Evening Standard to launch home delivery service in response to coronavirus

The Evening Standard is set to launch a home delivery service in response to the “changed dynamics of where our readers now are” amid the coronavirus outbreak, according to CEO Mike Soutar.

Newspapers will be delivered to people living in neighbourhoods in zone one, two or three on Transport for London’s map of the city.

Mr Soutar said in a message to staff that “in common with almost our entire office” a large number of workers in London are staying at home, meaning that the centre of the city has been “much quieter than normal”.

New London Evening Standard editor
New London Evening Standard editor

He added: “Given the changed dynamics of where our readers now are, we have been working hard on a unique service for Londoners which will allow the Standard to still reach the commuters who normally would have been picking up their copies in zone one but who are now working from home.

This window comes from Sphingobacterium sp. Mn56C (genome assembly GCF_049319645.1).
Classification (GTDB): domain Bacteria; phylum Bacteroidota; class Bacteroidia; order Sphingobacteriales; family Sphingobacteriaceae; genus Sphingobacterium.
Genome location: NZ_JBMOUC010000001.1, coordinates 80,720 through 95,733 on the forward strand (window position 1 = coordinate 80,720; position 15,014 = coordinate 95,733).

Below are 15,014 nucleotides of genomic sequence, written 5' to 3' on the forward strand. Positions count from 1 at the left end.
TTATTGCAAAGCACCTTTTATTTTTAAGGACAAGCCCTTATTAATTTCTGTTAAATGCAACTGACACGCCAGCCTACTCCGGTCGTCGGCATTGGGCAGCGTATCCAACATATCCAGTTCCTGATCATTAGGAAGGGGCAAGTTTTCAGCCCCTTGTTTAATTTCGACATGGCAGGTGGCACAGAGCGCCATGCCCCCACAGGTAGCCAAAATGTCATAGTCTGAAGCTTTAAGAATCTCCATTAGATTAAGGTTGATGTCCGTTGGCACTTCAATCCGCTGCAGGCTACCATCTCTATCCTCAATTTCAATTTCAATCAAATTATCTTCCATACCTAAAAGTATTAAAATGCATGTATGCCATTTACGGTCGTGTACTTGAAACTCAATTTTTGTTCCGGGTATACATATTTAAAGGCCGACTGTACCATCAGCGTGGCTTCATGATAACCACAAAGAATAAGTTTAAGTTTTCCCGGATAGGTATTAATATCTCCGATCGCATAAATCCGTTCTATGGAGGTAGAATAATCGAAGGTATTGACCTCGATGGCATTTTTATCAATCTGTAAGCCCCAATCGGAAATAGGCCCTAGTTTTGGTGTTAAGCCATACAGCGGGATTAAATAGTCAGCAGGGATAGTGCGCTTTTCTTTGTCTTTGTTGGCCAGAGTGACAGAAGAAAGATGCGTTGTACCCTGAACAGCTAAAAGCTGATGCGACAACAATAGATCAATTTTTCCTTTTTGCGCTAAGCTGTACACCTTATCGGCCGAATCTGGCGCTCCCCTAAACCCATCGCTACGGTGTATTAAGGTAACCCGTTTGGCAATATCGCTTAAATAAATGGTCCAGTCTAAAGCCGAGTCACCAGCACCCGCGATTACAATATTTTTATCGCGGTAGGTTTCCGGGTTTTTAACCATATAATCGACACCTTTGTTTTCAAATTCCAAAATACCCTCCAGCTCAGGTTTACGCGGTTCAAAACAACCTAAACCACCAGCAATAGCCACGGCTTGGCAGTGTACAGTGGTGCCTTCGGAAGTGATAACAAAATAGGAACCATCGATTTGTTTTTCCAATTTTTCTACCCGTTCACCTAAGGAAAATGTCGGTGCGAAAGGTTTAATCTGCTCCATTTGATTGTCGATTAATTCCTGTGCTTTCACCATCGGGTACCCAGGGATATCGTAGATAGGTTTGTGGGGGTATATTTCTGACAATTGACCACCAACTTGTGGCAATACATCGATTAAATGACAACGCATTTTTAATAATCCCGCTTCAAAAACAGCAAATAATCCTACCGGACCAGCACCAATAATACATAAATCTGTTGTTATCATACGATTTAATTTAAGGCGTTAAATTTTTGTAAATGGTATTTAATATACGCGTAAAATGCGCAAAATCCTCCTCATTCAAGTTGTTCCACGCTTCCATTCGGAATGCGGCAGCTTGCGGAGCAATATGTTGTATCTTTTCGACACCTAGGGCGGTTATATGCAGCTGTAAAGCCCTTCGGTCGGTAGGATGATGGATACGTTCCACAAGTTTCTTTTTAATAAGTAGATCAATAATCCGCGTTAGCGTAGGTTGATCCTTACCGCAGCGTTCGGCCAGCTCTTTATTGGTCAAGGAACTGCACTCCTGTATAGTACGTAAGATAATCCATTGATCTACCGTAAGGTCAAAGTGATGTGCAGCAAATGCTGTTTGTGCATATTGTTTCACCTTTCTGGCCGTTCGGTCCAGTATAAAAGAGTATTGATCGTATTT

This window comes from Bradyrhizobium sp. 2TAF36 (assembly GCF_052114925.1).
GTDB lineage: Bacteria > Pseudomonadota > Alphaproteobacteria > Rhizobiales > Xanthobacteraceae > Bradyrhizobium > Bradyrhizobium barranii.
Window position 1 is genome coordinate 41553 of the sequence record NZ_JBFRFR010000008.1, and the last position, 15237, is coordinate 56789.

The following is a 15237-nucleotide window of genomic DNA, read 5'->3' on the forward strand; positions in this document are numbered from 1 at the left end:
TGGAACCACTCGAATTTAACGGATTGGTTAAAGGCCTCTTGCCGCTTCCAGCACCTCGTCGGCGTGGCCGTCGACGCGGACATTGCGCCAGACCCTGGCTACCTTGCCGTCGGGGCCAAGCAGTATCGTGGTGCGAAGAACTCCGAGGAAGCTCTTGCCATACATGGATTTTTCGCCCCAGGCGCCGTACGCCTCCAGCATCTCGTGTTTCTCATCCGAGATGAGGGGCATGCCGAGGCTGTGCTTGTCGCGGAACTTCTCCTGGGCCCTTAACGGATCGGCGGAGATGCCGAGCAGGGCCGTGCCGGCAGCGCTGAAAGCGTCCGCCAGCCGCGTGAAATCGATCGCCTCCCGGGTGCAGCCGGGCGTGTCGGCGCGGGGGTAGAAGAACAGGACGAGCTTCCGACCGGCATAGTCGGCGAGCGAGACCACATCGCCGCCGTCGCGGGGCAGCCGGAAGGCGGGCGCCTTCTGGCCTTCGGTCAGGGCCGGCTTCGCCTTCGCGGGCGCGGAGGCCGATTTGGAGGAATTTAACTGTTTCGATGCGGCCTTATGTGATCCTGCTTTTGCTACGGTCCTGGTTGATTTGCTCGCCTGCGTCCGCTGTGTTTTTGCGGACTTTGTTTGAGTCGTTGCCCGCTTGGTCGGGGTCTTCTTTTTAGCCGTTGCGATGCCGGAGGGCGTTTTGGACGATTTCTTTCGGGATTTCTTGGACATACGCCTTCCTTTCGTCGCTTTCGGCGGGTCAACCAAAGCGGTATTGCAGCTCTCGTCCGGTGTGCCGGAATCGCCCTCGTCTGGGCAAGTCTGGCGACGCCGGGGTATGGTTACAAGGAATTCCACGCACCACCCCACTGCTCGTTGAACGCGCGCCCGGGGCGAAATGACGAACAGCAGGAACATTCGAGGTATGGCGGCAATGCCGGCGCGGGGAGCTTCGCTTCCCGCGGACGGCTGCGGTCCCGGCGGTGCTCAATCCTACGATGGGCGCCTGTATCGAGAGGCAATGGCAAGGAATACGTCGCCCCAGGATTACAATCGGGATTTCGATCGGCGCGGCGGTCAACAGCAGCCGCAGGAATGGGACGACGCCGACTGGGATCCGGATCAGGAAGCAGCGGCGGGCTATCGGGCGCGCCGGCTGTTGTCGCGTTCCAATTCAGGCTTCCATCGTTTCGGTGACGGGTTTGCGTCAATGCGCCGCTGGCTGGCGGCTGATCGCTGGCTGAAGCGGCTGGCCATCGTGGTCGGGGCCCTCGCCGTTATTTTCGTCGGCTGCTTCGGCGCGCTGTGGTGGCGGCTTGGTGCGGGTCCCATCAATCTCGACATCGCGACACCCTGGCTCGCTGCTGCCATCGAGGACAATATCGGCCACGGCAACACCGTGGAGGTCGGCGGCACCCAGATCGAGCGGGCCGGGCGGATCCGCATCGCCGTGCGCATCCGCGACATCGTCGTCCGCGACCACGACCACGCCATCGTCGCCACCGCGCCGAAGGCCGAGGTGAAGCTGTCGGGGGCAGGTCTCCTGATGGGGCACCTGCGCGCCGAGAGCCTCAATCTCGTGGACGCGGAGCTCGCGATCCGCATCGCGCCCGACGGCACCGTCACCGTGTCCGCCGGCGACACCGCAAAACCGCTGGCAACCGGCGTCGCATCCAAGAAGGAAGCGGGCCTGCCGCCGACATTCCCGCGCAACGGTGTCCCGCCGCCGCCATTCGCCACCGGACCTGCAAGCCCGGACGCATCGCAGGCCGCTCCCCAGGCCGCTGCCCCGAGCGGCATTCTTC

“As well as up-weighting the volumes of copies into essential retailers, we will be launching a unique new home delivery service this Monday.

“For the first time in its history the Evening Standard will be distributed directly to people’s houses in 26 neighbourhoods in zone two and three.

“From Hampstead to Bethnal Green, Brixton to Hammersmith, Swiss Cottage to Greenwich, our vans and delivery teams will home deliver hundreds of thousands of copies every single day.”

Michael Jackson dies aged 50
Michael Jackson dies aged 50

Daily distribution of the free newspaper has been “achieving a four-day average of 642,000 copies per day in challenging circumstances”, he said.

Mr Soutar added that going forward “we will be targeting 500,000 copies per day which we believe is an appropriate scale in the circumstances and is still considerably larger than anything serving London’s readers”.

“In the context of currently lower advertising volumes, it makes good economic sense too.”

There will also be more copies of the newspaper put into suburban supermarkets where there has been a “notable” increase in people picking it up, he added.